National lockdown

From 5 January 2021, government guidance in England advised people to stay at home and avoid meeting others they do not live with, except for specific purposes. Guidance recommended that students only return to face-to-face teaching during national lockdown restrictions if they are on courses that are most important to be delivered in person to support the pipeline of future key workers. Updated guidance came into effect on 8 March 2021 enabling university providers to resume in-person teaching and learning for students who are studying practical or practice-based subjects. Students were surveyed prior to the updated guidance coming into effect.

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6. Measuring the data

The Office for National Statistics (ONS) is conducting a survey analysing student behaviour during the coronavirus (COVID-19) pandemic. This survey is called the Student COVID-19 Insights Survey (SCIS).

The survey was conducted between 19 February 2021 and 1 March 2021, using an online survey tool and all answers were self-reported. A total of 100,000 students in English universities were invited to take part via their email address held by National Union of Students (NUS) with an email sent from the NUS, with a response rate of 2.8%. We would like to thank and acknowledge the important role the NUS had in conducting this survey.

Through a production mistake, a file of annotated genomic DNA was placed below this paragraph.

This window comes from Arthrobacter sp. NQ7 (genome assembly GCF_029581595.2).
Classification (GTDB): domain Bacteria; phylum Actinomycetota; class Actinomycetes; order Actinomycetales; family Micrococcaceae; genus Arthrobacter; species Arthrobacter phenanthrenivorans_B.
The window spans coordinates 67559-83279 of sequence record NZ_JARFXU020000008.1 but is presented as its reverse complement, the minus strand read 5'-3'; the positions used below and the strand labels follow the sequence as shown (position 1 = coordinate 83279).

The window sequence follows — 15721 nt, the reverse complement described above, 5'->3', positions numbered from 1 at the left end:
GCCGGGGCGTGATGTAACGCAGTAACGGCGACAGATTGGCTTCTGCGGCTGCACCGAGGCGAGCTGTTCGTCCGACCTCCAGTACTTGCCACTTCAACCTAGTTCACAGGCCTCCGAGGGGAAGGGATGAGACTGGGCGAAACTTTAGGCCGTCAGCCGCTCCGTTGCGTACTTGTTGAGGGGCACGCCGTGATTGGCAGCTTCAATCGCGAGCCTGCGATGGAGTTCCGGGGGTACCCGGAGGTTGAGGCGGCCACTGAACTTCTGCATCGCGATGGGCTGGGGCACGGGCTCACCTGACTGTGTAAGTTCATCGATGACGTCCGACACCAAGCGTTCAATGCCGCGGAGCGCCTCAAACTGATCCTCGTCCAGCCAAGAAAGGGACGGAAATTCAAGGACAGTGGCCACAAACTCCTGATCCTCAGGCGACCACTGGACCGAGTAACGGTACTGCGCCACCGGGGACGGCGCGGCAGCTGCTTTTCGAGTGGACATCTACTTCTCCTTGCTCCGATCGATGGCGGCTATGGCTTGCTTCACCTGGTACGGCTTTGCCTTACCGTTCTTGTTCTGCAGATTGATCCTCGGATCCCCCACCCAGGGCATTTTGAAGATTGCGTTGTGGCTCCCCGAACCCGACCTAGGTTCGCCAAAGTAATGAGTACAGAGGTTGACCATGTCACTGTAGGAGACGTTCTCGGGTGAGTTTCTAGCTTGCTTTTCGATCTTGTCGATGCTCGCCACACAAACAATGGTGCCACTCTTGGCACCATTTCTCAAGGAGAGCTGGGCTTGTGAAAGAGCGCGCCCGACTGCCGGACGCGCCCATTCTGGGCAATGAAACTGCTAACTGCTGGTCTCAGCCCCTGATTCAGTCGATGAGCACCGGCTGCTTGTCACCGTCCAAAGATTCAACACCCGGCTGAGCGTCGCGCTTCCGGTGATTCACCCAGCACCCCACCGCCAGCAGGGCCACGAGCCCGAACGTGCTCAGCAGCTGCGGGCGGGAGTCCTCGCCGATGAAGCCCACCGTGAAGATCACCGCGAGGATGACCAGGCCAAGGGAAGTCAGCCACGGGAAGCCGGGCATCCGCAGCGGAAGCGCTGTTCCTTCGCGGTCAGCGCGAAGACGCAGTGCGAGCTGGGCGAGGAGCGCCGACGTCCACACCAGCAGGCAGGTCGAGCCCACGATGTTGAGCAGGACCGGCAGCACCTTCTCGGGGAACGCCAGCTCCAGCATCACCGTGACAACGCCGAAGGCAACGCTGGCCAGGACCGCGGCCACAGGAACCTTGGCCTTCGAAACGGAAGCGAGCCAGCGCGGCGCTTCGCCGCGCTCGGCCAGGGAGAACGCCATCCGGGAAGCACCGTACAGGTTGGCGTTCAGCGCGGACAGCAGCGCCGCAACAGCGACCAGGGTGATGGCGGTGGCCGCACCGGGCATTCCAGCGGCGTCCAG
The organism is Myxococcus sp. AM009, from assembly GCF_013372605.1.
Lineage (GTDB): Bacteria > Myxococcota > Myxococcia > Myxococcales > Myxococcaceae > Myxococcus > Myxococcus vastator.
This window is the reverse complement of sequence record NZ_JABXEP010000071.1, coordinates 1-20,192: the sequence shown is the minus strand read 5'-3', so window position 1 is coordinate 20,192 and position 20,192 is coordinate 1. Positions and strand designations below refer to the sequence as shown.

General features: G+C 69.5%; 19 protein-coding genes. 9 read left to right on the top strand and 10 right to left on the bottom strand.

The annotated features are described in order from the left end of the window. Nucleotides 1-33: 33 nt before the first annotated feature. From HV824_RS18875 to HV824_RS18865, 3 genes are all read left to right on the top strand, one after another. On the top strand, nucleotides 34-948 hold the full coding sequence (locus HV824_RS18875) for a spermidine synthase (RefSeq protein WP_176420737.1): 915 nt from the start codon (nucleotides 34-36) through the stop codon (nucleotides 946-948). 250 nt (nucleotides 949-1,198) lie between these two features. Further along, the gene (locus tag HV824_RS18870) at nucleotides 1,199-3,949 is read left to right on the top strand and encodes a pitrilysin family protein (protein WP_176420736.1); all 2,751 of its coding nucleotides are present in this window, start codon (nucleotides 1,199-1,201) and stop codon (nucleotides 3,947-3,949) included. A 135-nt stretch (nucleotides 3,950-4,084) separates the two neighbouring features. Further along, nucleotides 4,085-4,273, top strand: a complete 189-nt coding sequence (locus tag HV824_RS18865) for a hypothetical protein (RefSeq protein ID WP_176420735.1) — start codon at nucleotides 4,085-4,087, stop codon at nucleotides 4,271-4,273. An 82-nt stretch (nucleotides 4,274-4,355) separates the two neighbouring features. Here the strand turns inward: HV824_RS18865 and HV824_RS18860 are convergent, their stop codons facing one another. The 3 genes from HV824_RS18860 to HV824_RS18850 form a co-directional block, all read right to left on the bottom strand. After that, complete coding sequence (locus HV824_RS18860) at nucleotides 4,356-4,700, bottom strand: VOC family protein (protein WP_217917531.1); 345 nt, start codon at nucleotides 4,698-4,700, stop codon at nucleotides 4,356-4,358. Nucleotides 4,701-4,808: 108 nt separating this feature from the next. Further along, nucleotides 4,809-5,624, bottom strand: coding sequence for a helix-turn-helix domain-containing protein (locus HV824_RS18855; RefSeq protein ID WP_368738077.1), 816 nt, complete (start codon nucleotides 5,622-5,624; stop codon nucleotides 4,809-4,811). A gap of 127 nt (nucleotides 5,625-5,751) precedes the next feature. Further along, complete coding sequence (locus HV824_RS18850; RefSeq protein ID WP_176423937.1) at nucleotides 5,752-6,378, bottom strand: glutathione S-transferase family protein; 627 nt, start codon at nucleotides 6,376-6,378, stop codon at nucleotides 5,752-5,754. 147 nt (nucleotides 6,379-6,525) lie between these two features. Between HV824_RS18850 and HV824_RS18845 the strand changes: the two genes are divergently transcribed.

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7. Strengths and limitations

Strengths

An important strength of this survey is that it allows for timely estimates to be produced. In addition, the National Union of Students (NUS) sample frame provides good coverage of students across English universities.

Estimates in this report are based on weighted counts that are representative of the population of students studying at universities in England, population totals are taken from the Higher Education Statistics Agency (HESA) 2019/20 estimates. Of the responses received, a disproportionate number of female students responded, and responses also varied by region. To address this, we apply weighting to ensure the sample is representative of sex and is representative of the student population in different regions of England.

Limitations

The estimates for this current survey are adjusted (weighted) by sex and region but are not currently weighted by age. Age does not appear to be very representative of the student population in this survey. Respondents to the survey were much more likely to be 30 years and over (51%) compared with the population of students in the UK (20%). Future waves of the survey will attempt to provide statistics which are weighted to be representative of age.

Uncertainty in the data

Out of the 100,000 invites sent there were 2,759 complete responses, giving us a response rate of 2.8%. The experimental statistics presented in this bulletin contain uncertainty. As with all survey data based on a sample, there is an element of uncertainty as they are susceptible to respondent error and bias. In some cases, we have used confidence intervals to determine whether differences across periods and between students and the general population of Great Britain, are statistically significant.

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Manylion cyswllt ar gyfer y Bwletin ystadegol

Mark Hamilton
publicservicesanalysis@ons.gov.uk
Ffôn: +44 (0)1633 455044